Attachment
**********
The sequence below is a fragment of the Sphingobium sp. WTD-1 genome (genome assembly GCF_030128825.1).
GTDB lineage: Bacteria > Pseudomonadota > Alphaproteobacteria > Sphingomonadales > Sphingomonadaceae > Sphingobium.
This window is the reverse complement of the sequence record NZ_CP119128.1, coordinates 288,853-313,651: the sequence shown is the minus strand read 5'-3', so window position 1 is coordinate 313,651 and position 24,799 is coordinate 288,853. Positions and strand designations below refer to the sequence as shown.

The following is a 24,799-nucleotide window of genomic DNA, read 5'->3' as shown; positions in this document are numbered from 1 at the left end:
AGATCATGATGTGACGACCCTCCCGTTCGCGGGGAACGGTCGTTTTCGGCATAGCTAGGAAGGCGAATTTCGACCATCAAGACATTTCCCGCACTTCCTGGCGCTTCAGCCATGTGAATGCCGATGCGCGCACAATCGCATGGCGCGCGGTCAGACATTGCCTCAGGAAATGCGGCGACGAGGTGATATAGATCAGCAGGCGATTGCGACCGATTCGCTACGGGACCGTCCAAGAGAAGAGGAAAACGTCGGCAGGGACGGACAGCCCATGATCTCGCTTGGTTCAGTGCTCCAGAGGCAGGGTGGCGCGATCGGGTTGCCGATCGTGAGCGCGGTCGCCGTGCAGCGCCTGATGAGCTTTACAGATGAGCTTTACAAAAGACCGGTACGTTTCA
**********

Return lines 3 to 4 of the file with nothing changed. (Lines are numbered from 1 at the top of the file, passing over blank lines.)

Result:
This window is the reverse complement of the sequence record NZ_CP119128.1, coordinates 288,853-313,651: the sequence shown is the minus strand read 5'-3', so window position 1 is coordinate 313,651 and position 24,799 is coordinate 288,853. Positions and strand designations below refer to the sequence as shown.

The following is a 24,799-nucleotide window of genomic DNA, read 5'->3' as shown; positions in this document are numbered from 1 at the left end: